Big Red Rampage
good has Miami been through its first four games this season?
Just check the numbers.
RedHawks, rated seventh in the INCH
Power Rankings entering this week's series with Ohio
State, have outscored their opponents by a 20-5 margin and
have yet to trail thus far. Much of the offensive success
can be credited to sterling special teams play – Miami
is 12-for-33 (36.4 percent) with the man advantage and has
killed 37 of 38 opponent power plays (97.4 percent) while
scoring a pair of shorthanded goals.
“A couple years ago, we were undefeated through a
few early games,” coach Enrico Blasi said. “But
we didn’t have the depth we have right now and we
didn’t have the team speed we have.
It’s not like the RedHawks have been dominant, as
evidenced by the slight disparity in power play opportunities
and a 129-126 advantage in shots on goal. It’s more
of a case of quantity and quality. Of the 19 skaters who’ve
played for Miami this season, 14 have scored a point. The
share-the-wealth approach has made filling the void left
by departures of the team’s top three scorers from
last year – forwards Derek Edwardson, Greg Hogeboom
and Mike Kompon – seamless thus far.
“We knew we lost three really great offensive players,”
said sophomore forward Marty Guerin, the nation’s
leading scorer with five goals and five assists and the
reigning INCH National Player of the Week. “We also
knew we had some great guys coming back and some great guys
coming in. When we’re getting chances, we’re
burying them. We’re shooting hard and hitting corners.”
Although the RedHawks are a young team with only four seniors
on the roster, there’s no dearth of experience. Guerin
and classmate Matt Christie, who has nine points this year,
spent much of last season on the team’s top line.
Junior forward Chris Michael has been a first- or second-liner
throughout much of his career. Another junior, defenseman
Andy Greene, is an All-American caliber blueliner who’s
been employed in every situation since his rookie year.
And goaltender Brandon Crawford-West was Miami’s workhorse
as a freshman, has been brilliant thus far with a 1.25 goals
against average and a .960 save percentage.
“In my years at Miami,” Blasi said, “this
is the team that’s been most exciting to coach because
we’re so young and so energetic.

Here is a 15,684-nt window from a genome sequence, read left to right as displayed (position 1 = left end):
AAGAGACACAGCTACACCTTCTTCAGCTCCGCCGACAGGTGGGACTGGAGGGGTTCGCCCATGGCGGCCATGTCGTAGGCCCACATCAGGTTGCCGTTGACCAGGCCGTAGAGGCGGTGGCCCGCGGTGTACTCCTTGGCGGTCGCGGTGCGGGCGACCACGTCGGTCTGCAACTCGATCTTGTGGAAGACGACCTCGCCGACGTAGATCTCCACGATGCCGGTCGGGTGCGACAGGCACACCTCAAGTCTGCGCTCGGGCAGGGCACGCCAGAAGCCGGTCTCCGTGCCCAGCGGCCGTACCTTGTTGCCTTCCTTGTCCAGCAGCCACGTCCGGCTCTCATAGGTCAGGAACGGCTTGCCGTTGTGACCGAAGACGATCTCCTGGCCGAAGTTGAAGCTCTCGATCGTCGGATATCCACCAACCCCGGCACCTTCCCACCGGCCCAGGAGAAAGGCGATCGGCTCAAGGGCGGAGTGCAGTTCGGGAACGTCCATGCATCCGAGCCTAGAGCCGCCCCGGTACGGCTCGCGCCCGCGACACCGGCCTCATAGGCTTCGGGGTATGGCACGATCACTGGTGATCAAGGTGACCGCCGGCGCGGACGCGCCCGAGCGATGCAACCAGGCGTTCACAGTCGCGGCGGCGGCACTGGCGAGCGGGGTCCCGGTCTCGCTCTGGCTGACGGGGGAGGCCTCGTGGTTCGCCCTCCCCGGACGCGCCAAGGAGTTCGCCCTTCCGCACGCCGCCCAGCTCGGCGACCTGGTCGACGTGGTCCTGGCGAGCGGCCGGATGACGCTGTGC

This year's start is quite a reversal from last year’s
team that rebounded from a dismal 1-4-1 stretch to open
good to get into a groove where you feel what it feels like
to win,” Guerin explained. “Getting off to a
strong start where you’re winning big games and winning
decisively is not only important in the standings, but it’s
also important for your confidence.”
AND HEARD IN THE CCHA
Not Idle – For a guy who’s generally
regarded as one of the CCHA’s more tenacious players,
Michigan forward Eric Nystrom was as bubbly as Kelly Ripa
at the press conference following his team’s 4-4 tie
against New Hampshire at Yost Arena Friday.
senior captain, who missed the team’s first two games
at the Lefty McFadden Invitational with a rib injury, exhibited
his trademark grit, filled key roles on special teams and
scored a crucial goal early in the third period to give
the Wolverines momentum after the Wildcats thoroughly outplayed
them in second period.
have the type of line that can set the tempo for the game
early in the period,” said Nystrom, who started the
game grouped with senior forwards Jason Ryznar and Michael
Woodford until coach Red Berenson flipped sophomore David
Rohlfs on his unit midway through the game. “We’re
a good forechecking line. That’s something that can
get the team going if you get the other team on their heels.”
only is the Syosset, N.Y., native dealing with the residue
of the injury, which he shrugs off – “During
the game, the intensity is so high you don’t feel
it” – but he’s also playing center instead
of his natural position on the wing.
tough,” Nystrom said. “It’s a learning
goal against UNH came on a play initiated by Ryznar, who
picked up the puck behind the cage with his back to Nystrom.
Ryznar wheeled and fired what amounted to a no-look pass
to Nystrom all alone on the opposite goal mouth.
been working on that,” Nystrom said. “We’ve
been working on a play where he gets a guy on his back and
turns right at the net. For some reason, I knew he was going
to do it. I was standing there and he put it right on my
tape. It was a slam dunk.”
While You Work – It’s going to take
some time getting used to the ‘call ‘em as they’re
written’ edict put forth by the NCAA.
the first two weekends of the season, CCHA teams played
a total of 26 games, the majority of which were non-conference
matches. The average number of combined power plays per